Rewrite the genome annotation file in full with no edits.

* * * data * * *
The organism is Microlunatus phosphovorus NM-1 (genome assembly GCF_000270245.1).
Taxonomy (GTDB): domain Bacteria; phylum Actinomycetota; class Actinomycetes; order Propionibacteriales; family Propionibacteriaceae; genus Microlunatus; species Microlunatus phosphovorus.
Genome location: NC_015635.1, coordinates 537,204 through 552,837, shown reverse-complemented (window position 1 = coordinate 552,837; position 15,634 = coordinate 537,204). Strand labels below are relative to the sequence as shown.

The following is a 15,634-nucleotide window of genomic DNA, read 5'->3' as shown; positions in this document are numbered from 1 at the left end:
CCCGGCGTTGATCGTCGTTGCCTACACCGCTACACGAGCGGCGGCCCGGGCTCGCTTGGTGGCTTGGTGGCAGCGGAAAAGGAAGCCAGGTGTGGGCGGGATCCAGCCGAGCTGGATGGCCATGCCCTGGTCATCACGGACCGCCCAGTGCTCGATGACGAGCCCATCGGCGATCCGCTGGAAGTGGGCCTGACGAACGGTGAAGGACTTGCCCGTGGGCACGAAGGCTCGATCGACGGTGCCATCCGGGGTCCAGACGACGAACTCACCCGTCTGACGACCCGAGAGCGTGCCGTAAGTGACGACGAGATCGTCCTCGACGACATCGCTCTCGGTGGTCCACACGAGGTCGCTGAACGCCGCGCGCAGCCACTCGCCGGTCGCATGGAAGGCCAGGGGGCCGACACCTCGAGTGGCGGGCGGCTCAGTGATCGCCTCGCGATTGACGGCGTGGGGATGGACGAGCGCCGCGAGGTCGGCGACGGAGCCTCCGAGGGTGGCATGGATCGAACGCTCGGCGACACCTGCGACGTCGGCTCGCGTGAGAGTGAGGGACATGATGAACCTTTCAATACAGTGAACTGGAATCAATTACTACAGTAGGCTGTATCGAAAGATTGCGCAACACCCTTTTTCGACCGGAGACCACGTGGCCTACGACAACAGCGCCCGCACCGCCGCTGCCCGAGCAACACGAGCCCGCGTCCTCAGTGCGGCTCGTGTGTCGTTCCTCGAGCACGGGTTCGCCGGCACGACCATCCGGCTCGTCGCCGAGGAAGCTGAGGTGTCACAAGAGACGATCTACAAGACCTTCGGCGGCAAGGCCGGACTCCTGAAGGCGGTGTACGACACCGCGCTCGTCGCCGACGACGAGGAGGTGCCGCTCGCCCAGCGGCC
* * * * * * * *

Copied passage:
The organism is Microlunatus phosphovorus NM-1 (genome assembly GCF_000270245.1).
Taxonomy (GTDB): domain Bacteria; phylum Actinomycetota; class Actinomycetes; order Propionibacteriales; family Propionibacteriaceae; genus Microlunatus; species Microlunatus phosphovorus.
Genome location: NC_015635.1, coordinates 537,204 through 552,837, shown reverse-complemented (window position 1 = coordinate 552,837; position 15,634 = coordinate 537,204). Strand labels below are relative to the sequence as shown.

The following is a 15,634-nucleotide window of genomic DNA, read 5'->3' as shown; positions in this document are numbered from 1 at the left end:
CCCGGCGTTGATCGTCGTTGCCTACACCGCTACACGAGCGGCGGCCCGGGCTCGCTTGGTGGCTTGGTGGCAGCGGAAAAGGAAGCCAGGTGTGGGCGGGATCCAGCCGAGCTGGATGGCCATGCCCTGGTCATCACGGACCGCCCAGTGCTCGATGACGAGCCCATCGGCGATCCGCTGGAAGTGGGCCTGACGAACGGTGAAGGACTTGCCCGTGGGCACGAAGGCTCGATCGACGGTGCCATCCGGGGTCCAGACGACGAACTCACCCGTCTGACGACCCGAGAGCGTGCCGTAAGTGACGACGAGATCGTCCTCGACGACATCGCTCTCGGTGGTCCACACGAGGTCGCTGAACGCCGCGCGCAGCCACTCGCCGGTCGCATGGAAGGCCAGGGGGCCGACACCTCGAGTGGCGGGCGGCTCAGTGATCGCCTCGCGATTGACGGCGTGGGGATGGACGAGCGCCGCGAGGTCGGCGACGGAGCCTCCGAGGGTGGCATGGATCGAACGCTCGGCGACACCTGCGACGTCGGCTCGCGTGAGAGTGAGGGACATGATGAACCTTTCAATACAGTGAACTGGAATCAATTACTACAGTAGGCTGTATCGAAAGATTGCGCAACACCCTTTTTCGACCGGAGACCACGTGGCCTACGACAACAGCGCCCGCACCGCCGCTGCCCGAGCAACACGAGCCCGCGTCCTCAGTGCGGCTCGTGTGTCGTTCCTCGAGCACGGGTTCGCCGGCACGACCATCCGGCTCGTCGCCGAGGAAGCTGAGGTGTCACAAGAGACGATCTACAAGACCTTCGGCGGCAAGGCCGGACTCCTGAAGGCGGTGTACGACACCGCGCTCGTCGCCGACGACGAGGAGGTGCCGCTCGCCCAGCGGCC